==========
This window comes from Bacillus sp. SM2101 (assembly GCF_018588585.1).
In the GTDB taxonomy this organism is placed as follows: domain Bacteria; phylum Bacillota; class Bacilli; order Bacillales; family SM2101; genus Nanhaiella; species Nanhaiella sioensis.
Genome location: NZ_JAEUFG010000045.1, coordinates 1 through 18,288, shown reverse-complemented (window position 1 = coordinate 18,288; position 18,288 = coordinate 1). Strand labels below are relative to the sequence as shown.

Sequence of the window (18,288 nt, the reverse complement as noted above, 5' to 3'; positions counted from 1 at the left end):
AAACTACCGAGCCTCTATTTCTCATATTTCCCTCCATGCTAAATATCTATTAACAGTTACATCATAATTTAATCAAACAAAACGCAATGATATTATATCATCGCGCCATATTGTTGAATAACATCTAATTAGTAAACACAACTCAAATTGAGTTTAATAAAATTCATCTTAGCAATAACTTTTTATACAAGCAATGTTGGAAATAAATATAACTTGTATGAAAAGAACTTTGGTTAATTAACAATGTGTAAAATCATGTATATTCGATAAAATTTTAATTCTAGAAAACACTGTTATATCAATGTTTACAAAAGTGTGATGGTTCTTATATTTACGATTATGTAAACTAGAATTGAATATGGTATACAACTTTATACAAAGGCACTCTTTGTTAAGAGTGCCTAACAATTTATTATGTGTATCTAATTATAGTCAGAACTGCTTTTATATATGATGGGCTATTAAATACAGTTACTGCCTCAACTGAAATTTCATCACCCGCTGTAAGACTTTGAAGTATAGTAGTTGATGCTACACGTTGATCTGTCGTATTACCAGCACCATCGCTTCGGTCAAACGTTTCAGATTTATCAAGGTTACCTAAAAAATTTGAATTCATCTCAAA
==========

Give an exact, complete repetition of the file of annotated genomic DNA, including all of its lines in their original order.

This window comes from Bacillus sp. SM2101 (assembly GCF_018588585.1).
In the GTDB taxonomy this organism is placed as follows: domain Bacteria; phylum Bacillota; class Bacilli; order Bacillales; family SM2101; genus Nanhaiella; species Nanhaiella sioensis.
Genome location: NZ_JAEUFG010000045.1, coordinates 1 through 18,288, shown reverse-complemented (window position 1 = coordinate 18,288; position 18,288 = coordinate 1). Strand labels below are relative to the sequence as shown.

Sequence of the window (18,288 nt, the reverse complement as noted above, 5' to 3'; positions counted from 1 at the left end):
AAACTACCGAGCCTCTATTTCTCATATTTCCCTCCATGCTAAATATCTATTAACAGTTACATCATAATTTAATCAAACAAAACGCAATGATATTATATCATCGCGCCATATTGTTGAATAACATCTAATTAGTAAACACAACTCAAATTGAGTTTAATAAAATTCATCTTAGCAATAACTTTTTATACAAGCAATGTTGGAAATAAATATAACTTGTATGAAAAGAACTTTGGTTAATTAACAATGTGTAAAATCATGTATATTCGATAAAATTTTAATTCTAGAAAACACTGTTATATCAATGTTTACAAAAGTGTGATGGTTCTTATATTTACGATTATGTAAACTAGAATTGAATATGGTATACAACTTTATACAAAGGCACTCTTTGTTAAGAGTGCCTAACAATTTATTATGTGTATCTAATTATAGTCAGAACTGCTTTTATATATGATGGGCTATTAAATACAGTTACTGCCTCAACTGAAATTTCATCACCCGCTGTAAGACTTTGAAGTATAGTAGTTGATGCTACACGTTGATCTGTCGTATTACCAGCACCATCGCTTCGGTCAAACGTTTCAGATTTATCAAGGTTACCTAAAAAATTTGAATTCATCTCAAA